PresenterKuszewska-Bohnert Agnieszka - Jagiellonian University, Institute of the Middle and Far East, Krakow, Poland
Panel22 – The present democratic crisis in South Asia: causes, distinctive elements and historical precedents
The unresolved conflict between India and Pakistan, manifested by recurring tensions, deep-rooted mistrust, and mutual accusations of a confrontational approach, has profoundly shaped political discourses in both countries. The main assumption of the paper is that this historically inherited enmity not only remains a major hurdle to regional development, thus not serving the interests of Indian and Pakistani societies, but is also one of the key factors that contribute to the democratic backsliding in India and Pakistan.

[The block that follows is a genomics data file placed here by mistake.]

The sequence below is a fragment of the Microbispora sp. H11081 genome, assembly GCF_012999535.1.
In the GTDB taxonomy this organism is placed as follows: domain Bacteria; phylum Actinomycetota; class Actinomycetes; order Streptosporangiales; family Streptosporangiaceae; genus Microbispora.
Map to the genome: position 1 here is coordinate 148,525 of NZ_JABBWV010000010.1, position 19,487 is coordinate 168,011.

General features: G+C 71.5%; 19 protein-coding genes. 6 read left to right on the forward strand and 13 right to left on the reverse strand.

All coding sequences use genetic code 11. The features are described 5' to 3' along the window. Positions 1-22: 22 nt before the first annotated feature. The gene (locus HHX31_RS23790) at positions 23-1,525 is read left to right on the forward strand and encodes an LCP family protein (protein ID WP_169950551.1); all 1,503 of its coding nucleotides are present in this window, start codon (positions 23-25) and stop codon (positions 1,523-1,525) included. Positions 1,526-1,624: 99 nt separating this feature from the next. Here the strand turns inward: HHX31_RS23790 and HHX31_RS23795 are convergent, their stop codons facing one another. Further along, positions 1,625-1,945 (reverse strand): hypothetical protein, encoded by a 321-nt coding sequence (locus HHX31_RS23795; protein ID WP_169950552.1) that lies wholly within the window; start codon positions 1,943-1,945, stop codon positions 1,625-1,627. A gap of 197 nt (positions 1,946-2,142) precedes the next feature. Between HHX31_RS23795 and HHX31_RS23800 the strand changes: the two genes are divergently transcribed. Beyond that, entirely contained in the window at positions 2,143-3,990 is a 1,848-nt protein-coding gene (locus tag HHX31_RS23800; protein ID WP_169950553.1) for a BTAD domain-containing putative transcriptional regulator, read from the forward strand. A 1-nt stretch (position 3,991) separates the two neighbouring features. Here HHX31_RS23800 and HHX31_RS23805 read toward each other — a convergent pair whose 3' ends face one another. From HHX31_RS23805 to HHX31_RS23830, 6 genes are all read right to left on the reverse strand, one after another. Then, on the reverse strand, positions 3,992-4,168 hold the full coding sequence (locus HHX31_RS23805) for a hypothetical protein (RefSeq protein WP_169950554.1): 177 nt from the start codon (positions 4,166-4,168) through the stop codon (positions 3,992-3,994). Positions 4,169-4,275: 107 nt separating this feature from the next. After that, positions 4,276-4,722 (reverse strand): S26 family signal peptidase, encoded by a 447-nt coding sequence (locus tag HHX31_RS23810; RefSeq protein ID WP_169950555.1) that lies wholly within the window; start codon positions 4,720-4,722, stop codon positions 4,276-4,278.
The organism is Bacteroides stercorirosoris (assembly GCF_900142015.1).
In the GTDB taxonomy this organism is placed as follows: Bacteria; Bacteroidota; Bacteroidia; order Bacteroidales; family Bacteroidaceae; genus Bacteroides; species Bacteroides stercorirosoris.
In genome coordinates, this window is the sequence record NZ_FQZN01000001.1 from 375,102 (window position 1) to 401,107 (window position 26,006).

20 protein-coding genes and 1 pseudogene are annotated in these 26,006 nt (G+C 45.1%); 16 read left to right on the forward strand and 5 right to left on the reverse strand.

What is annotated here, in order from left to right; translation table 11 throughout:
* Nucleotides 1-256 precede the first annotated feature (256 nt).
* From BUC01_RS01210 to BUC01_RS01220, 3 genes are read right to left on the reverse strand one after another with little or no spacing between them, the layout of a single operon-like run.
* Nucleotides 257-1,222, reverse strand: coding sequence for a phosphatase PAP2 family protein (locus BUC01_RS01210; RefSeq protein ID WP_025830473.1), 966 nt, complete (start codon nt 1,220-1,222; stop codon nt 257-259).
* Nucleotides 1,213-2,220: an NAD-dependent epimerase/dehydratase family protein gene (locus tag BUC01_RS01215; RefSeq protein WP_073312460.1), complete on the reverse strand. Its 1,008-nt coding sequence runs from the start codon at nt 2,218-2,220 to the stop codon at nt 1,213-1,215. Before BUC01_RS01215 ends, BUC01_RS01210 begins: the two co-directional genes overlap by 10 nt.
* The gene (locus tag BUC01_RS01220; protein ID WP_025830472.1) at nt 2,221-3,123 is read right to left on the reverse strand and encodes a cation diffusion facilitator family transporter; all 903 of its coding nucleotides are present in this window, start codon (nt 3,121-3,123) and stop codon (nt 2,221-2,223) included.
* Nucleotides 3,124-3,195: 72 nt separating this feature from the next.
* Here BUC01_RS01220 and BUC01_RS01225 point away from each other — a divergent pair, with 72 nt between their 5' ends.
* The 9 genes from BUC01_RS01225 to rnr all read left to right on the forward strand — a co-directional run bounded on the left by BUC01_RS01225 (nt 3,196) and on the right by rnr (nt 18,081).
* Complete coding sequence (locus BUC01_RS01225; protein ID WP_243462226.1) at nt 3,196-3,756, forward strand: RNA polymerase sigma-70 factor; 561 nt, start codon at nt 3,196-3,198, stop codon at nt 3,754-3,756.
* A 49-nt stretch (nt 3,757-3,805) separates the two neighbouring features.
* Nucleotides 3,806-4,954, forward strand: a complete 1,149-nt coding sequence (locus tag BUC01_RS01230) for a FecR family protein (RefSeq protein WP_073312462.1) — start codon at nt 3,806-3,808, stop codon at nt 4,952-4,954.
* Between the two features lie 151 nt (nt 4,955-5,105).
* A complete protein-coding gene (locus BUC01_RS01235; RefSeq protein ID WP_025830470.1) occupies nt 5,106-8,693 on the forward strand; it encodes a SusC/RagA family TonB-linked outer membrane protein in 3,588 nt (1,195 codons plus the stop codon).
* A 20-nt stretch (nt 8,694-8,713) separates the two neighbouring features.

In 2021, the University of Gothenburg-based V-Dem Institute, which exposes global democratic decline, downgraded India from ‘electoral democracy’ to ‘electoral autocracy’. Not only downgrading, but also putting India on par with Pakistan evoked a harsh reaction of the Indian government, which staunchly rejects any international criticism and comparison to its rival. Meanwhile, the intentional and ideologically motivated projection of the neighbour as the arch enemy serves the Indian and Pakistani ruling elites as a tool to mobilise voters, to communalise bilateral interactions, and to strengthen institutional systematic discrimination of religious minorities domestically. The paper investigates these politico-ideological connotations, looks at Indian and Pakistani narratives comparatively, and provides examples of how the conflict bolsters aggressive nationalism and, consequently, leads to corruption of democratic values and institutions in both states.